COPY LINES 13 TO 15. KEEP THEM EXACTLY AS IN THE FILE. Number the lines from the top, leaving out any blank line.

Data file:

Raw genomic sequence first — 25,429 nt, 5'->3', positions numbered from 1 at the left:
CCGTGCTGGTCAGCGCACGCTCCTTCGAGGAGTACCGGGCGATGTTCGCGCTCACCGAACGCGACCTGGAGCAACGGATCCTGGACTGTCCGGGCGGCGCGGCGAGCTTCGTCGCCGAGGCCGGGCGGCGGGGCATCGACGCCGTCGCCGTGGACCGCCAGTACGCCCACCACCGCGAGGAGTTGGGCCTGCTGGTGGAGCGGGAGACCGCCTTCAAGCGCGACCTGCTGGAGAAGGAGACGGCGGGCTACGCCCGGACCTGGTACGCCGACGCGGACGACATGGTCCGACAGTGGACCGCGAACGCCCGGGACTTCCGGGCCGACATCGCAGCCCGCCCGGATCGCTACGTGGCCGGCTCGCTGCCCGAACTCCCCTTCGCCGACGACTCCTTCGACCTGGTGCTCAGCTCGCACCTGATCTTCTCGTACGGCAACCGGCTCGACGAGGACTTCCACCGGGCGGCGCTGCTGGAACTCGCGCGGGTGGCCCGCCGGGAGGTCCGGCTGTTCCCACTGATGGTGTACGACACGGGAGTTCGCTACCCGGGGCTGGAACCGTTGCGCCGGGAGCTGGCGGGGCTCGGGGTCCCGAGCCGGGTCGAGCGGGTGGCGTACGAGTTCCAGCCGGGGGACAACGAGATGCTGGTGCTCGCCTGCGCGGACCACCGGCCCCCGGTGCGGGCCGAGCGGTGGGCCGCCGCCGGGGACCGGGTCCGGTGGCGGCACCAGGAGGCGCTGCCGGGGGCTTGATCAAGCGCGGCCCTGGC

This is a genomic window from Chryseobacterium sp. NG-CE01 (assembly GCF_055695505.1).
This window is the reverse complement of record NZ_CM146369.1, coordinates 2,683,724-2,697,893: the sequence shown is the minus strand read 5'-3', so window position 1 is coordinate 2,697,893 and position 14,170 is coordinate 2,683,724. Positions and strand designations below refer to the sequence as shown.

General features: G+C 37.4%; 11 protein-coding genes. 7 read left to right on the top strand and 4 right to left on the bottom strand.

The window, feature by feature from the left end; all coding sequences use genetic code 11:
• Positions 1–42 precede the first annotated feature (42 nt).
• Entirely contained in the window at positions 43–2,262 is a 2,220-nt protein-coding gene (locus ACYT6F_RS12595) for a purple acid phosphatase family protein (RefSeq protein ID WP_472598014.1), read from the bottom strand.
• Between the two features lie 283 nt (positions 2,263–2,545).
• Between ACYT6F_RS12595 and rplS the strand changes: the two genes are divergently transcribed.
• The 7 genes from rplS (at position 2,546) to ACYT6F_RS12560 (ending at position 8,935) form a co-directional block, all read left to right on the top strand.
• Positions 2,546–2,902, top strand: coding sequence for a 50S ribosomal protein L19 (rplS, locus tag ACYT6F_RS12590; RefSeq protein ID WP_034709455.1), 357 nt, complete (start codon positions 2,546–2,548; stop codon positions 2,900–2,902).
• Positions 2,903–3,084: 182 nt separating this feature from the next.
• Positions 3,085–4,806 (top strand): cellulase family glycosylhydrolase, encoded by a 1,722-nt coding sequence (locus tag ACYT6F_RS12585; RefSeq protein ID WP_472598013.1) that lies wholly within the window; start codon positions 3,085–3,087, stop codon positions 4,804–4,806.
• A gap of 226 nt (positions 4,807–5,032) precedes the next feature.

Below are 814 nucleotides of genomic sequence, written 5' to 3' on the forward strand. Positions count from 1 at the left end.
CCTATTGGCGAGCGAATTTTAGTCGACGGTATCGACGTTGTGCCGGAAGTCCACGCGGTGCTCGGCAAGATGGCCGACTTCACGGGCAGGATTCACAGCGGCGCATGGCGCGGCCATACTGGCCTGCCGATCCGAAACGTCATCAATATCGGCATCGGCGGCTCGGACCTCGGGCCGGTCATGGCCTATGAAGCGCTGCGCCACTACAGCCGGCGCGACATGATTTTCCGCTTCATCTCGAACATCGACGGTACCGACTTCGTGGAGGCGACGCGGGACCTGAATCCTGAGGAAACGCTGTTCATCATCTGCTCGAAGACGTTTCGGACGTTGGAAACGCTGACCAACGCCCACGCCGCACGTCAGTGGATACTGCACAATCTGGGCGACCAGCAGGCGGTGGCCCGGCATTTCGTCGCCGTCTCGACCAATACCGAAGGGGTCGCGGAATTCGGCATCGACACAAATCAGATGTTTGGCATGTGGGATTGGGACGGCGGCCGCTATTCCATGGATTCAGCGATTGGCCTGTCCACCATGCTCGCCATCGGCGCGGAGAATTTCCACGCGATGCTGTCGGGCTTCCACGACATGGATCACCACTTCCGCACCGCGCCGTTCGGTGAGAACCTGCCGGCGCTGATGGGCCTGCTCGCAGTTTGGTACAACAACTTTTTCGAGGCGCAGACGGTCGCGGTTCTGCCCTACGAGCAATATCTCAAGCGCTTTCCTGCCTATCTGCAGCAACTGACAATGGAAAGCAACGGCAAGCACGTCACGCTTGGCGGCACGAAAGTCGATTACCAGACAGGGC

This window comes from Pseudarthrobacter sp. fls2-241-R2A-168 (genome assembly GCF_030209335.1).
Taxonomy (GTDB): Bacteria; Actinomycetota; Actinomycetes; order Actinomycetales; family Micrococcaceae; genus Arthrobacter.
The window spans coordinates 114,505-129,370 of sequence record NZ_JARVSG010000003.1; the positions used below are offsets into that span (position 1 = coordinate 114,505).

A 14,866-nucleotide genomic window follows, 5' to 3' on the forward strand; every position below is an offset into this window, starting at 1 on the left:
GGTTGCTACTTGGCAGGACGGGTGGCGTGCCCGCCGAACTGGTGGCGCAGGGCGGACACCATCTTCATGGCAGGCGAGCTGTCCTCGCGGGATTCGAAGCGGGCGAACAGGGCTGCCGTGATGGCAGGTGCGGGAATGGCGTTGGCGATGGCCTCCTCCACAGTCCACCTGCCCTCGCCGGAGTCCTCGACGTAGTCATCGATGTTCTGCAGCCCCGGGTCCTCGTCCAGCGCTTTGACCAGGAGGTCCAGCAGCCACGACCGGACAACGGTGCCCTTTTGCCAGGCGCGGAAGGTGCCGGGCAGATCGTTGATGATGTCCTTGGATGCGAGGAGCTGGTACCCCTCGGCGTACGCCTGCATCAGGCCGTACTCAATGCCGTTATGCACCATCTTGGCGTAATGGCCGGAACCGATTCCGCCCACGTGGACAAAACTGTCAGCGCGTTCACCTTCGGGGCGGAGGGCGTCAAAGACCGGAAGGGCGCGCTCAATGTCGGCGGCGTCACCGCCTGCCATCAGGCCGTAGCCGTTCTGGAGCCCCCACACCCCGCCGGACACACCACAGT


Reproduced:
• Positions 2,903–3,084: 182 nt separating this feature from the next.
• Positions 3,085–4,806 (top strand): cellulase family glycosylhydrolase, encoded by a 1,722-nt coding sequence (locus tag ACYT6F_RS12585; RefSeq protein ID WP_472598013.1) that lies wholly within the window; start codon positions 3,085–3,087, stop codon positions 4,804–4,806.
• A gap of 226 nt (positions 4,807–5,032) precedes the next feature.